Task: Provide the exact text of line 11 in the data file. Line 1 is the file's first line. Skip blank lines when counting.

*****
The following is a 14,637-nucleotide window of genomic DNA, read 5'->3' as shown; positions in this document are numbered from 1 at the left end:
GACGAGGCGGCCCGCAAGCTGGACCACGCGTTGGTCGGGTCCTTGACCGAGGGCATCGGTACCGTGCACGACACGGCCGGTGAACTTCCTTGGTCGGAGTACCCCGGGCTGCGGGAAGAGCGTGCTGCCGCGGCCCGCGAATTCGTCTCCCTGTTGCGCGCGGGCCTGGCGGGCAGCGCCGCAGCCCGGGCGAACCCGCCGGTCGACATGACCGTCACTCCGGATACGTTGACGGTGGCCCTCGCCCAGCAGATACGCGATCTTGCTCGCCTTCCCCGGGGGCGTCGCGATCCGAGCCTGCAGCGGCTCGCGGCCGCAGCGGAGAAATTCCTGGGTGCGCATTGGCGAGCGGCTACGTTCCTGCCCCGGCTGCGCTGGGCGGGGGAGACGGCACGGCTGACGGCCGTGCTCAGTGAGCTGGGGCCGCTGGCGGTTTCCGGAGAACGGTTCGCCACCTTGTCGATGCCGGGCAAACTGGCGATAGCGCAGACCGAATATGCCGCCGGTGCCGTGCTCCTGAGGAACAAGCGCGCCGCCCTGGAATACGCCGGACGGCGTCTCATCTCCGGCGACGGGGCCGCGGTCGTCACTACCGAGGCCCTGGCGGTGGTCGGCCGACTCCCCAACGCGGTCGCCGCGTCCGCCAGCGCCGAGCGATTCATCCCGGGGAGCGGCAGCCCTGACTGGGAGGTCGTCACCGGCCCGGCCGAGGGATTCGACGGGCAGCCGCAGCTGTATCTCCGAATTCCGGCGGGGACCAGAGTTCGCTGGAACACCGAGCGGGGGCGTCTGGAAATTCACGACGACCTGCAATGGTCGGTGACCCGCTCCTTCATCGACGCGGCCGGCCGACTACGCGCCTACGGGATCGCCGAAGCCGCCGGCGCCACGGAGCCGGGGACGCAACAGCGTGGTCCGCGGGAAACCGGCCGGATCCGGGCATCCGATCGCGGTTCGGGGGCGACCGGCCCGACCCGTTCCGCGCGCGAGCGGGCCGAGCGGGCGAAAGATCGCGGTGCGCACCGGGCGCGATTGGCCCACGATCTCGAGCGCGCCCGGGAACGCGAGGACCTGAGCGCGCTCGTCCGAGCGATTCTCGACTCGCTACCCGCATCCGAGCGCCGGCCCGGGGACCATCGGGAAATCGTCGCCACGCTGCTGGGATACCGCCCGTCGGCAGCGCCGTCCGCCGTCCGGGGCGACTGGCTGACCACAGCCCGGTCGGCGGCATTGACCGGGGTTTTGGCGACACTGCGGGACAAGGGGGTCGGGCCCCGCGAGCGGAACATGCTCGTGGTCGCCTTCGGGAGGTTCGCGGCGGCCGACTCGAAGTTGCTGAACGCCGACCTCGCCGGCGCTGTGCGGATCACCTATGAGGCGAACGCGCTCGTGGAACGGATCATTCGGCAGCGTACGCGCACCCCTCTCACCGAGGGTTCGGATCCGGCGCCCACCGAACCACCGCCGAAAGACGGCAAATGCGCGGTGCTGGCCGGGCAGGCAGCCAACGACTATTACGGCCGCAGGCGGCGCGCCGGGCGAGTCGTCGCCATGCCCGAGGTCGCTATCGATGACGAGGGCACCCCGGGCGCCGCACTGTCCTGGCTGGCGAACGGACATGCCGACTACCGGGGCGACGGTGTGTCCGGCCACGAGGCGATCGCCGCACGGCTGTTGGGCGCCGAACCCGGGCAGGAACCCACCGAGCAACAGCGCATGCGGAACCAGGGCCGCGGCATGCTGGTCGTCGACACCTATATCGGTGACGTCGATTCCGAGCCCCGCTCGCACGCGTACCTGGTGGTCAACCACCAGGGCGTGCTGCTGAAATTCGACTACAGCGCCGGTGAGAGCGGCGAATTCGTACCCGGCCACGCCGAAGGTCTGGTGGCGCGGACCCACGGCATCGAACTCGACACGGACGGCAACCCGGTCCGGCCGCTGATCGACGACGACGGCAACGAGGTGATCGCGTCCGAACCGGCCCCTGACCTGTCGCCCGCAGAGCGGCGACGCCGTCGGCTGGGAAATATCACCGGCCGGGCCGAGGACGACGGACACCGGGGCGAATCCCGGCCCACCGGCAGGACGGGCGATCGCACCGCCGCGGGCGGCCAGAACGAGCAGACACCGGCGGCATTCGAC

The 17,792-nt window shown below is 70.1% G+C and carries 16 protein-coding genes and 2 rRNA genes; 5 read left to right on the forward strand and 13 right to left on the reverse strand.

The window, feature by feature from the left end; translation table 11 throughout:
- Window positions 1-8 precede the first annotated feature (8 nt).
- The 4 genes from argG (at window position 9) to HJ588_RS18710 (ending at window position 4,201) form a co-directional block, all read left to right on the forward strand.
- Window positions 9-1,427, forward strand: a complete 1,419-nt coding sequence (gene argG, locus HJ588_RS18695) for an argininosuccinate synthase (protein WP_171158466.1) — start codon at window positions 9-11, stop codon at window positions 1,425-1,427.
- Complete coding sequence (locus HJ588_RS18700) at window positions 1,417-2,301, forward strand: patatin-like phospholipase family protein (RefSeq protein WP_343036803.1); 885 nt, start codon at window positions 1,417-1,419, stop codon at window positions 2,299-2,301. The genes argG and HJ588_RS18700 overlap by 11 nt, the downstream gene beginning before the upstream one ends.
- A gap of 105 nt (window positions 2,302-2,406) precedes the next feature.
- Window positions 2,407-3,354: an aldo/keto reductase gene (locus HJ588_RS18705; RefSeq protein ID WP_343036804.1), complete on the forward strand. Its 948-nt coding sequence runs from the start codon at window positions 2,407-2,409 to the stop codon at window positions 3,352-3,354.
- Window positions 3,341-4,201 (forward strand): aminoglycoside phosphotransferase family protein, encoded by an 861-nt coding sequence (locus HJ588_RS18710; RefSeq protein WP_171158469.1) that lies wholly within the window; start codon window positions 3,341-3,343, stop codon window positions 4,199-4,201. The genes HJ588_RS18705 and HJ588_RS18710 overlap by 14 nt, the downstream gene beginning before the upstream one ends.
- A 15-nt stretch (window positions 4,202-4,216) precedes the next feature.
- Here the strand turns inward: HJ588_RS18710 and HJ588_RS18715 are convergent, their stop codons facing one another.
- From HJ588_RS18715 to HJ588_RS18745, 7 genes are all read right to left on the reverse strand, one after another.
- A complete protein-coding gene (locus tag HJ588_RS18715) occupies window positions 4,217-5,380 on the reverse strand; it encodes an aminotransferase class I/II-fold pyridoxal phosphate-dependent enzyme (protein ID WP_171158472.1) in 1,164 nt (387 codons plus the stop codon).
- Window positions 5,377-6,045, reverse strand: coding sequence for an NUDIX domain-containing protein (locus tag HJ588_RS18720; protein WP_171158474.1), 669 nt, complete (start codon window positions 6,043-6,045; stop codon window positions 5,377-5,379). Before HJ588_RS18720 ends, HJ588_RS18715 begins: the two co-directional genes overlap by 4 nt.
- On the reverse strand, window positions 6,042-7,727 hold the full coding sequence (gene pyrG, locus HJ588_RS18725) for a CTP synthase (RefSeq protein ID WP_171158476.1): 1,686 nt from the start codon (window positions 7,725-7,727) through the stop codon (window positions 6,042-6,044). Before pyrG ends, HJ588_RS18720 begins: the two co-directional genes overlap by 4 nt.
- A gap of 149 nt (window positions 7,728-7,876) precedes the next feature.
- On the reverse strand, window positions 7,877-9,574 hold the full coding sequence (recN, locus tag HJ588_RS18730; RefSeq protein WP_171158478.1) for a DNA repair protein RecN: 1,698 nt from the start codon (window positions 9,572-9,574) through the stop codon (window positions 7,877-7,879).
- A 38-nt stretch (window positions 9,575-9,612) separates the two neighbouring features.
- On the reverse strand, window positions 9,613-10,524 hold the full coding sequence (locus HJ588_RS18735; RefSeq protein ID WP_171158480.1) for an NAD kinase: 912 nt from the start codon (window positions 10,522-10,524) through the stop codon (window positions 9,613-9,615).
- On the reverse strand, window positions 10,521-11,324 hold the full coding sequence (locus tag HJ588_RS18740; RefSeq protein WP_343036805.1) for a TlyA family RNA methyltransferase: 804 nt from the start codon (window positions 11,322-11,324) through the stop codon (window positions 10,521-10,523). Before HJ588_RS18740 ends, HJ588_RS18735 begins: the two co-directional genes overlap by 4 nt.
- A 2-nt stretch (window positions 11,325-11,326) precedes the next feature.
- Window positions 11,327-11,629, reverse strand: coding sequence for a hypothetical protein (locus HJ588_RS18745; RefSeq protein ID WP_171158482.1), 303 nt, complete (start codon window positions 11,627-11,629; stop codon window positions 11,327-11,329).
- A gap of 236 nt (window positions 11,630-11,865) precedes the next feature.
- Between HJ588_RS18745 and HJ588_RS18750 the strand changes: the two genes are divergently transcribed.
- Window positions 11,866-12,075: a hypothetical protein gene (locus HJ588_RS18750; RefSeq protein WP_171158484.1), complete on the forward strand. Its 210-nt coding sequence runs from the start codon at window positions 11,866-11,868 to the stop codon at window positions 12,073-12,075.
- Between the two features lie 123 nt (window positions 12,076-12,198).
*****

- Window positions 3,341-4,201 (forward strand): aminoglycoside phosphotransferase family protein, encoded by an 861-nt coding sequence (locus HJ588_RS18710; RefSeq protein WP_171158469.1) that lies wholly within the window; start codon window positions 3,341-3,343, stop codon window positions 4,199-4,201. The genes HJ588_RS18705 and HJ588_RS18710 overlap by 14 nt, the downstream gene beginning before the upstream one ends.